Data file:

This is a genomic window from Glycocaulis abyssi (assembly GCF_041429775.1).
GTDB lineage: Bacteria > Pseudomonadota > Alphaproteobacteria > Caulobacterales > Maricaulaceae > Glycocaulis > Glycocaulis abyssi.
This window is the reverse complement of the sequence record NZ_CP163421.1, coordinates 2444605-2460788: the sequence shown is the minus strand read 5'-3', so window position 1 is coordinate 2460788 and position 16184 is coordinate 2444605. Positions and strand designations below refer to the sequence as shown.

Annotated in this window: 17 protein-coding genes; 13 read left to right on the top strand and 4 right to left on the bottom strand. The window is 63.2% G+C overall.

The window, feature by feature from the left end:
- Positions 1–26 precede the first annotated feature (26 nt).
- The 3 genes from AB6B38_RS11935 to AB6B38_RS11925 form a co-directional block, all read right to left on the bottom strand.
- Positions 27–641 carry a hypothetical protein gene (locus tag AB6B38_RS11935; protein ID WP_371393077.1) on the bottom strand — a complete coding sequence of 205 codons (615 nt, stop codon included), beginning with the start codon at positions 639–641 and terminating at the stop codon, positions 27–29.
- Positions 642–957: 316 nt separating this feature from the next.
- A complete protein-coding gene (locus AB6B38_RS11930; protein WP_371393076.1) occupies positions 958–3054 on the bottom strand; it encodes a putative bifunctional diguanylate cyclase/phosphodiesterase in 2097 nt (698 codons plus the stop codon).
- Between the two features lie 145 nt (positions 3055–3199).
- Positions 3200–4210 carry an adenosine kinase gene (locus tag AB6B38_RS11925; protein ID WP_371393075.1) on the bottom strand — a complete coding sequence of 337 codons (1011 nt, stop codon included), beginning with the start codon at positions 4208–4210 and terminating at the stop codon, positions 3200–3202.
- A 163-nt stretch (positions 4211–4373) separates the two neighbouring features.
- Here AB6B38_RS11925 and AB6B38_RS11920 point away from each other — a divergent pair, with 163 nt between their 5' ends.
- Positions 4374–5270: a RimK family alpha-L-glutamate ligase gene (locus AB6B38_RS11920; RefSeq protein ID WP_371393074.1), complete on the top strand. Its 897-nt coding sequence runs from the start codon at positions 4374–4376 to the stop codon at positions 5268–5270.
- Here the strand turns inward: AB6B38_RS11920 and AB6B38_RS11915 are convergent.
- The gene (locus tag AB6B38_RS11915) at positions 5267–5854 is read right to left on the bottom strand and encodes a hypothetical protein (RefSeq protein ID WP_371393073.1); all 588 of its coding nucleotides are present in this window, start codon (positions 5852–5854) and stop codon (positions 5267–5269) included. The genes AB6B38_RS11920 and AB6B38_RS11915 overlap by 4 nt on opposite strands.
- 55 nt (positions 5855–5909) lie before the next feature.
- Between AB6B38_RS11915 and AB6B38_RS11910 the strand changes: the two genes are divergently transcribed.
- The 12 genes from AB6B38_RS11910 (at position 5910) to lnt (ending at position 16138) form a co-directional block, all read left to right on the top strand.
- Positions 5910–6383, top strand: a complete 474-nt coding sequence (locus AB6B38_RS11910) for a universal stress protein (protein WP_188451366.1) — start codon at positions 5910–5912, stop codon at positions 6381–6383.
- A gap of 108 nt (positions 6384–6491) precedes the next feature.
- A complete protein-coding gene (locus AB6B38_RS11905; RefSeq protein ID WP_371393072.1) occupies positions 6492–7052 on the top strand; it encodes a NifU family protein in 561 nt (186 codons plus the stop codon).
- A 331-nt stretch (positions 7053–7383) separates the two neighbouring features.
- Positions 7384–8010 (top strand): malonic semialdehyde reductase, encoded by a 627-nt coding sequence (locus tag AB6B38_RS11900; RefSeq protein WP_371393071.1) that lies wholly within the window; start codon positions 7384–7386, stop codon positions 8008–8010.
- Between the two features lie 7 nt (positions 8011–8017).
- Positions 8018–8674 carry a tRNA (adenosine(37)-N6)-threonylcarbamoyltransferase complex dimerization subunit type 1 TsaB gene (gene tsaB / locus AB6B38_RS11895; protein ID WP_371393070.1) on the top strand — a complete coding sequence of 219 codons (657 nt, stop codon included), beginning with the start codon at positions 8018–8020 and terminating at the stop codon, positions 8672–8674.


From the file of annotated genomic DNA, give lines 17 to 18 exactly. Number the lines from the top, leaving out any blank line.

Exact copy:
- The gene (locus tag AB6B38_RS11915) at positions 5267–5854 is read right to left on the bottom strand and encodes a hypothetical protein (RefSeq protein ID WP_371393073.1); all 588 of its coding nucleotides are present in this window, start codon (positions 5852–5854) and stop codon (positions 5267–5269) included. The genes AB6B38_RS11920 and AB6B38_RS11915 overlap by 4 nt on opposite strands.
- 55 nt (positions 5855–5909) lie before the next feature.